This is the energy you project to show your dog you are the calm and assertive pack leader. Note: assertive does not mean angry or aggressive. Calm-assertive means always compassionate, but quietly in control.
In nature, this is the appropriate energy for a “follower” in a dog pack, and thus the ideal energy for a dog to project when living in a household with humans. Signs of calm-submissive energy include a relaxed posture, ears held back, and a nearly instinctual response to the “pack leader’s” commands.
Exercise, Discipline, and Affection… in That Order
These are the three ingredients for creating a happy, balanced dog. Most dog owners give only affection, or don’t provide these three necessities in the correct order.
- Exercise – walking a dog at least one hour every day, and in the correct way.
- Discipline – giving a dog rules, boundaries, and limitations in a nonabusive manner.
- Affection – a reward we give to our dogs and to ourselves, but only after the dog has achieved calm submission in our “pack”.
Master the Walk
The walk is an extremely important ritual for a dog. It needs to take place a minimum of twice a day, for at least thirty to forty-five minute each time, so that both the dog’s mind and its body are given a workout. This means the dog walks next to the owner or behind him/her – not pulling ahead. If a dog is “walking” a human, the dog perceives itself as pack leader at that moment, and the human is not in control.
Rules, Boundaries, and Limitations
Dogs need to know that their pack leader is clearly setting the rules, boundaries and limitations for their life both inside and outside the house. – Anger, aggression, or abuse toward the dog will not establish you as pack leader; an angry, aggressive leader is not in control. Calm-assertive energy and daily, consistent leadership behavior will make enforcing the rules easier.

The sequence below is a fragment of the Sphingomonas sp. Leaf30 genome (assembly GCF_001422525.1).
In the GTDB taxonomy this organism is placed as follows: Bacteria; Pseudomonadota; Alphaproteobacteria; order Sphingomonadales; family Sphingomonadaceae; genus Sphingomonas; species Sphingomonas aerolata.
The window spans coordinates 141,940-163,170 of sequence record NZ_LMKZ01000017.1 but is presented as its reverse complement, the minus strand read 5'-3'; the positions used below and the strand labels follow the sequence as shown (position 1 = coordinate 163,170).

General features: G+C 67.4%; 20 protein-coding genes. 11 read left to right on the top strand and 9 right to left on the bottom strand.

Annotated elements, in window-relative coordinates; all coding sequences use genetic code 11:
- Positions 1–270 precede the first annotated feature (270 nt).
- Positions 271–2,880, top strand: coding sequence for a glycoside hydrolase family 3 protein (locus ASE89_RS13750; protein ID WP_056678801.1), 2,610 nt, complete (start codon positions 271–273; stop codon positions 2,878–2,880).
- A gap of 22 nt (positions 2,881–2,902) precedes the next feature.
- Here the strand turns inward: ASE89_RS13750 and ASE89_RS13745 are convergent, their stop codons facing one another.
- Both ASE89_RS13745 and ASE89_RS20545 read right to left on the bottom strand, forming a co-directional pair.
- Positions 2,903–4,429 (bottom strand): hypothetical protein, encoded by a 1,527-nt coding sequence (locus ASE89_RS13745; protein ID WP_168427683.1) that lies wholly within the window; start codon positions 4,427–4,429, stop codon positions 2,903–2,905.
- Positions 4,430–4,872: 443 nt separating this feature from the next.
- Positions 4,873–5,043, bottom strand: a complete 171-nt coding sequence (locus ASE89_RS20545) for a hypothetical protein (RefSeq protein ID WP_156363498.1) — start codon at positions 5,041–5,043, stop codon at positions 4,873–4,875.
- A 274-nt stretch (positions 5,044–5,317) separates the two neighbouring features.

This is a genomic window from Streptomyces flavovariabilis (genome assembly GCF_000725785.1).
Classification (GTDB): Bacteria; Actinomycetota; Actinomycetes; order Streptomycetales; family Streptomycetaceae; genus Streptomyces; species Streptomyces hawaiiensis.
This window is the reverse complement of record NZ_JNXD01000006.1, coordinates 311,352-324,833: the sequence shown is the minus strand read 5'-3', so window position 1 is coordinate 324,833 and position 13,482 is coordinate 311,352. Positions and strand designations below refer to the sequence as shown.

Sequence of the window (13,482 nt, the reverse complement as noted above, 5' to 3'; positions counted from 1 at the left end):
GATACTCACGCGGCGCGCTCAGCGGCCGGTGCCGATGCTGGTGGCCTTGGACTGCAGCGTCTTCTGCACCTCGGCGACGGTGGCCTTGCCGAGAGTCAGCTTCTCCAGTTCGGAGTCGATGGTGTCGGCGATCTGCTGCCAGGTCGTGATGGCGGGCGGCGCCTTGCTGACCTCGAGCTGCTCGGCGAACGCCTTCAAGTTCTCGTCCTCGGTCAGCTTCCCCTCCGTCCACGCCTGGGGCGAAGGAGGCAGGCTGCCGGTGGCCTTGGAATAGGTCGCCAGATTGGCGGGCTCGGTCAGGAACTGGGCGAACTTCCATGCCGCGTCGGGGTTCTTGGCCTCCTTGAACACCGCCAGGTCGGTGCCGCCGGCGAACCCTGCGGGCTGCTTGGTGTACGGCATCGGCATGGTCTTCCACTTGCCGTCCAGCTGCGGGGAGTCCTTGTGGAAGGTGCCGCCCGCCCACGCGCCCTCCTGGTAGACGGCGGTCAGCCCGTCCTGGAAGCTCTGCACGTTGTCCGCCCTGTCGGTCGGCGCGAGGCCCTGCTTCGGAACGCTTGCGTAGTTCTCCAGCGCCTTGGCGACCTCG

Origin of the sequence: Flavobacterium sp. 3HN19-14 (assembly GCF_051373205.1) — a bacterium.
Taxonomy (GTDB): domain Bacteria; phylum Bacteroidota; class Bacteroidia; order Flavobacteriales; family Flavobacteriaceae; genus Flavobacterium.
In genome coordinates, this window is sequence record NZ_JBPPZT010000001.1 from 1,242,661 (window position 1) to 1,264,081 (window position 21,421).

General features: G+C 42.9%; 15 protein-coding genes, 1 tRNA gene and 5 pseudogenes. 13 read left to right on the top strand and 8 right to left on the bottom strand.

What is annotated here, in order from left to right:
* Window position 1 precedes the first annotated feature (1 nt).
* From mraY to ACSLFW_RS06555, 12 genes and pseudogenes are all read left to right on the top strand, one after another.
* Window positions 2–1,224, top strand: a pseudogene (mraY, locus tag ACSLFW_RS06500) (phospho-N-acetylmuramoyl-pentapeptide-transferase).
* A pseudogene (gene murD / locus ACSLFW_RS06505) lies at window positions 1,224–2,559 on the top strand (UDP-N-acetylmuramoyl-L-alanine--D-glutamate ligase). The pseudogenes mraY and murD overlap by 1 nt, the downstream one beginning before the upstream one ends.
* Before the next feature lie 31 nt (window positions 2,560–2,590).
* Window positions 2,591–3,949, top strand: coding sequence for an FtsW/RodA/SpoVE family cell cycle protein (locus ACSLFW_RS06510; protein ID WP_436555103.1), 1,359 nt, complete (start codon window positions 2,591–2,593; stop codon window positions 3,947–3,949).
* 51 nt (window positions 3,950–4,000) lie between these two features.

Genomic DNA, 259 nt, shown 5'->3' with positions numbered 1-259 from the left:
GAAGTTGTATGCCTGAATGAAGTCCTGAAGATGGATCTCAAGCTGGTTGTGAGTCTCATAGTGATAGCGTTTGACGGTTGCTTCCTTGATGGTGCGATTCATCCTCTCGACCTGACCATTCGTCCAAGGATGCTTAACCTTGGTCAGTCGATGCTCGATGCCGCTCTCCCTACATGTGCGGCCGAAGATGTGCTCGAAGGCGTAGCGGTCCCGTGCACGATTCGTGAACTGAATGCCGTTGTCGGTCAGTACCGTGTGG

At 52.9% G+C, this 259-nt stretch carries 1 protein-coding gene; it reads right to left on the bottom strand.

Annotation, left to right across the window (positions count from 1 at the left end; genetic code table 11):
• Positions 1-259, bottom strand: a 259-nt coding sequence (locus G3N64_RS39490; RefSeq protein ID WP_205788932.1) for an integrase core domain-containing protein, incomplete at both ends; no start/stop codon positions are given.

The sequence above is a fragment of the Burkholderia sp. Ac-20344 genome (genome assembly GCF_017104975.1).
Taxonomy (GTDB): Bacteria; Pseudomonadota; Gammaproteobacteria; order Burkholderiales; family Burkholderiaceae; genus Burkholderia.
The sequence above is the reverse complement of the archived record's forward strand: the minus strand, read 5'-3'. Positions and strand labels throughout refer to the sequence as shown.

If a dog doesn’t trust its owner to be a strong, stable pack leader, it becomes unclear about its correct role within the pack. A dog that is confused about who is in charge is actually concerned about the ability of the pack to survive, so it attempts to fill in the missing leadership elements, often erratically. This can cause aggression, anxiety, fear, obsessions, or phobias – what I call “issues”.
A balanced dog is in the state Mother Nature wants it to be in – as a calm-submissive pack follower, who is fulfilled physically with exercise; psychologically with rules, boundaries, and limitations; and emotionally with affection from its owner.
Conditioning a dog to human commands – sit, stay, come, heel – isn’t what I do.
This is what I do: help a dog with issues to return to a balanced state of calm submission. Sometimes it may appear that I can “fix” a dog instantly, but as I’ve said, “a dog is not an appliance that can be sent out for repairs.” Permanent dog rehabilitation can occur only with a calm, assertive, stable, and consistent owner.
Nose, Eyes, Ears… in That Order!
I remind dog owners that dogs see the world differently from the way we do. We communicate using our ears first, then our eyes, and lastly our nose. Dogs begin with the nose, then the eyes, and lastly the ears. Allowing a dog to experience our scent before we engage it in eye contact or speak to it is one way to establish trust early on.
Humanizing a Dog
Many owners make the well-intentioned mistake of thinking of their dogs as children. I advise people to try to see the world through a dog’s eyes. Cute outfits, fancy dog food, and a millionaire’s mansion will not make for a happy dog. Regular exercise, a strong stable pack leader, and affection that’s earned will result in a dog that’s calm and balanced.
When I am called in on a job, many owners assume it’s their dog that is the problem. I try to help people understand that their own behavior has a powerful affect on their dog, and I offer them suggestions for “retraining” themselves to be calm-assertive pack leaders.